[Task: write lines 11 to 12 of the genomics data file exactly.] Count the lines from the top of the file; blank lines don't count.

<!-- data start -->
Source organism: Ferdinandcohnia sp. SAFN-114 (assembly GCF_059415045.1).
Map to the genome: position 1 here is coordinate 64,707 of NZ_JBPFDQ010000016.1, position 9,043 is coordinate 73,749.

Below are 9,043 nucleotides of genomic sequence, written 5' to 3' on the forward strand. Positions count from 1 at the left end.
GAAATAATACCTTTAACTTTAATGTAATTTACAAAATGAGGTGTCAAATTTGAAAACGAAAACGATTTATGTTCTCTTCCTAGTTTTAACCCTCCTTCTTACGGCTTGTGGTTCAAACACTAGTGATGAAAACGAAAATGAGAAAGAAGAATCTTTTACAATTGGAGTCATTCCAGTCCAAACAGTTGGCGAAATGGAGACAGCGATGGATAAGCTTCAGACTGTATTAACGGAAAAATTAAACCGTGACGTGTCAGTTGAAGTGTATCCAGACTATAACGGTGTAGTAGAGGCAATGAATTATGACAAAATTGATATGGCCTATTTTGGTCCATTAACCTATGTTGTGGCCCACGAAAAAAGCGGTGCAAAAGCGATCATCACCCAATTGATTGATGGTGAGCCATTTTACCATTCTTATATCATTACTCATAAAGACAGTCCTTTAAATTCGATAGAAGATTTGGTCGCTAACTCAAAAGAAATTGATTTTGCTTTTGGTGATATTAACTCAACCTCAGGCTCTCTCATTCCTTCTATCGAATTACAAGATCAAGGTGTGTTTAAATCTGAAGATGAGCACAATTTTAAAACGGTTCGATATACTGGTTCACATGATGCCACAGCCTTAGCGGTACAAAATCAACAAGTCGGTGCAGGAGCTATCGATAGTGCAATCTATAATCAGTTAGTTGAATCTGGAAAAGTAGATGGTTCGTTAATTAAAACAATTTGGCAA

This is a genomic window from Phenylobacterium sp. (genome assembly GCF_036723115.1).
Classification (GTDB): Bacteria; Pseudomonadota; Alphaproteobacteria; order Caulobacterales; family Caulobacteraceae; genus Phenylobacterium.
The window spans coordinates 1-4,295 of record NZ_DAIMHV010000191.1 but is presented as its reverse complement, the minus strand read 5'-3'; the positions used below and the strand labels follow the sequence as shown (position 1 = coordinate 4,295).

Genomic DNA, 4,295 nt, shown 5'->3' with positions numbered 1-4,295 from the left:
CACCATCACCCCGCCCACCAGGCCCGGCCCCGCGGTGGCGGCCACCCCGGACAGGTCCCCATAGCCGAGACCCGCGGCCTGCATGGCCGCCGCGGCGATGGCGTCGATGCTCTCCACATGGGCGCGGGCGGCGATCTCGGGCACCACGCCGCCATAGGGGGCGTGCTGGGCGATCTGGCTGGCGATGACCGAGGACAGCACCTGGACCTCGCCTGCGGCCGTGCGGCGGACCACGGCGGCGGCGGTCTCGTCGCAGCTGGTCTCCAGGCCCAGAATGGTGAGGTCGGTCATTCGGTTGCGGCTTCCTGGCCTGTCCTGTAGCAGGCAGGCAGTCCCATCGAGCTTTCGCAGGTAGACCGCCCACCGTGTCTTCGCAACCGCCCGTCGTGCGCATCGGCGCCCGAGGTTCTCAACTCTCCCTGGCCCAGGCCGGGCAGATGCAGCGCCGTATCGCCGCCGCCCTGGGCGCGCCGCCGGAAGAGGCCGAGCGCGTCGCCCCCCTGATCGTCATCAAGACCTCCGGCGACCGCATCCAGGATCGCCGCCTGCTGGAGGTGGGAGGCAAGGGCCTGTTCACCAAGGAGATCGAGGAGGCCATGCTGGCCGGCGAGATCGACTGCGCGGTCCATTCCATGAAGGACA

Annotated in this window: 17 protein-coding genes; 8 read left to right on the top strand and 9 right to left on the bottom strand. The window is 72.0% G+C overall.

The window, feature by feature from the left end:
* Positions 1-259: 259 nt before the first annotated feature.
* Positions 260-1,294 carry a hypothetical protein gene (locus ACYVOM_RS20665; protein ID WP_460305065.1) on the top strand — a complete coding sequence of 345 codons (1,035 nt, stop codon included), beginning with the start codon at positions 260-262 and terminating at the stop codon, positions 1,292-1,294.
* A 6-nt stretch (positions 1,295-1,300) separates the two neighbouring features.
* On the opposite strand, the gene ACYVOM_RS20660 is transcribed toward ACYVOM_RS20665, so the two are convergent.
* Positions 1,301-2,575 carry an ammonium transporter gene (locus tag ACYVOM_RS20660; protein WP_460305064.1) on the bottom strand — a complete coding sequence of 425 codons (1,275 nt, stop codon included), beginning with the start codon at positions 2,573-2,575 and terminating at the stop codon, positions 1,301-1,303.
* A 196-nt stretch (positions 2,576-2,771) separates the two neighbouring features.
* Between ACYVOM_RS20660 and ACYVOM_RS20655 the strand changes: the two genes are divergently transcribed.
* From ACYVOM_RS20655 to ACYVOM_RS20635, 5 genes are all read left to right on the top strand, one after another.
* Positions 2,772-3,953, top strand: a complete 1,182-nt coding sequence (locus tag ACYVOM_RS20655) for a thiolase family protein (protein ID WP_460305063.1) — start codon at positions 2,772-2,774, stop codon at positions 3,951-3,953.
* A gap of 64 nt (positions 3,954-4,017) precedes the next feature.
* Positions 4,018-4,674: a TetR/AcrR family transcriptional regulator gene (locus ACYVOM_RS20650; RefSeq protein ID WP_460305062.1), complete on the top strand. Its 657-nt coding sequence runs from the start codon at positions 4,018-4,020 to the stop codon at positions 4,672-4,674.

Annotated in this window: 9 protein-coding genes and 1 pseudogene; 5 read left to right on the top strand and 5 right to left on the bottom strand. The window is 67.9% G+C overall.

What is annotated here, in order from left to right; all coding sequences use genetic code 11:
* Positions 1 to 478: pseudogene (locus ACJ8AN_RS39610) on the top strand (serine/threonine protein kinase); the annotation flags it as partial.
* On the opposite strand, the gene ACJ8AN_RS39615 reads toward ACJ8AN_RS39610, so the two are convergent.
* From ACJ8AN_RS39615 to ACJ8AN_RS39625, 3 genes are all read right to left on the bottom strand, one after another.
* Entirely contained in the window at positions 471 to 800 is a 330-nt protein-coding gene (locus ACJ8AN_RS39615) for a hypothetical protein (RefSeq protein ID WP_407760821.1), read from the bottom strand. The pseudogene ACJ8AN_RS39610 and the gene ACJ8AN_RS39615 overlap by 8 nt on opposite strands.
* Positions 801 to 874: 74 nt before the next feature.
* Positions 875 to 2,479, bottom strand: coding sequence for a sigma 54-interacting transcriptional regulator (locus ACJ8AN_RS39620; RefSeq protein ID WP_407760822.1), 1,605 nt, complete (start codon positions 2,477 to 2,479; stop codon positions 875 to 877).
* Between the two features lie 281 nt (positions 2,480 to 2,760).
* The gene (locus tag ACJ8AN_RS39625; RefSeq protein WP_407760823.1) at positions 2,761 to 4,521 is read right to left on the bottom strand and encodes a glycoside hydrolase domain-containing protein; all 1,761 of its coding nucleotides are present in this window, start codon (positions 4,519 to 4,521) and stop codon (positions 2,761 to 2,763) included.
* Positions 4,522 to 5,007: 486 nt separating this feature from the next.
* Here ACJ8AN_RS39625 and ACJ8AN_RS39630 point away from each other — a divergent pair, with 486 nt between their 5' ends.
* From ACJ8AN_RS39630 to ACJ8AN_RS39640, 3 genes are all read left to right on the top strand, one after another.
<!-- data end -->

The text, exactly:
The window, feature by feature from the left end:
* Positions 1-259: 259 nt before the first annotated feature.